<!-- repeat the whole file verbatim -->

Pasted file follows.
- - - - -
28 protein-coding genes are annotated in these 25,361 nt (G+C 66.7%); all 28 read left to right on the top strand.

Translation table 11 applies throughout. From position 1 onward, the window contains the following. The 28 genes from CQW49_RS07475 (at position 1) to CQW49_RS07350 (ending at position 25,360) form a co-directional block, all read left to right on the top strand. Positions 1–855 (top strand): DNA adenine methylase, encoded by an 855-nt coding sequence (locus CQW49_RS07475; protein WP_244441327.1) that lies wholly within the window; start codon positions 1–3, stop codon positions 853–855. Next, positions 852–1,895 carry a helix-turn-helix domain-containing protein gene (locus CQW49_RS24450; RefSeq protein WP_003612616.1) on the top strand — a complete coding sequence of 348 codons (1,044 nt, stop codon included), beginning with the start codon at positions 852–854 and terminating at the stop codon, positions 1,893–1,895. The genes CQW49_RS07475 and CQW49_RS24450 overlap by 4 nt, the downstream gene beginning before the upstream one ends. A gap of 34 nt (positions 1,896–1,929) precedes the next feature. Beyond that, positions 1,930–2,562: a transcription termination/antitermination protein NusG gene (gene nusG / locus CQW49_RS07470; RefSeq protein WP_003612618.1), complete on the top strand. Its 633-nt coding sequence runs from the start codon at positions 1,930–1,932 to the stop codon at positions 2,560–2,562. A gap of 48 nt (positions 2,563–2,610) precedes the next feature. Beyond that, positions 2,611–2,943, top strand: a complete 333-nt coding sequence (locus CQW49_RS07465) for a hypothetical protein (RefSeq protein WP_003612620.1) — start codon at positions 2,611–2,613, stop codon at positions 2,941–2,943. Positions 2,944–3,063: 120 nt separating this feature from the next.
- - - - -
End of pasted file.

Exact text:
28 protein-coding genes are annotated in these 25,361 nt (G+C 66.7%); all 28 read left to right on the top strand.

Translation table 11 applies throughout. From position 1 onward, the window contains the following. The 28 genes from CQW49_RS07475 (at position 1) to CQW49_RS07350 (ending at position 25,360) form a co-directional block, all read left to right on the top strand. Positions 1–855 (top strand): DNA adenine methylase, encoded by an 855-nt coding sequence (locus CQW49_RS07475; protein WP_244441327.1) that lies wholly within the window; start codon positions 1–3, stop codon positions 853–855. Next, positions 852–1,895 carry a helix-turn-helix domain-containing protein gene (locus CQW49_RS24450; RefSeq protein WP_003612616.1) on the top strand — a complete coding sequence of 348 codons (1,044 nt, stop codon included), beginning with the start codon at positions 852–854 and terminating at the stop codon, positions 1,893–1,895. The genes CQW49_RS07475 and CQW49_RS24450 overlap by 4 nt, the downstream gene beginning before the upstream one ends. A gap of 34 nt (positions 1,896–1,929) precedes the next feature. Beyond that, positions 1,930–2,562: a transcription termination/antitermination protein NusG gene (gene nusG / locus CQW49_RS07470; RefSeq protein WP_003612618.1), complete on the top strand. Its 633-nt coding sequence runs from the start codon at positions 1,930–1,932 to the stop codon at positions 2,560–2,562. A gap of 48 nt (positions 2,563–2,610) precedes the next feature. Beyond that, positions 2,611–2,943, top strand: a complete 333-nt coding sequence (locus CQW49_RS07465) for a hypothetical protein (RefSeq protein WP_003612620.1) — start codon at positions 2,611–2,613, stop codon at positions 2,941–2,943. Positions 2,944–3,063: 120 nt separating this feature from the next.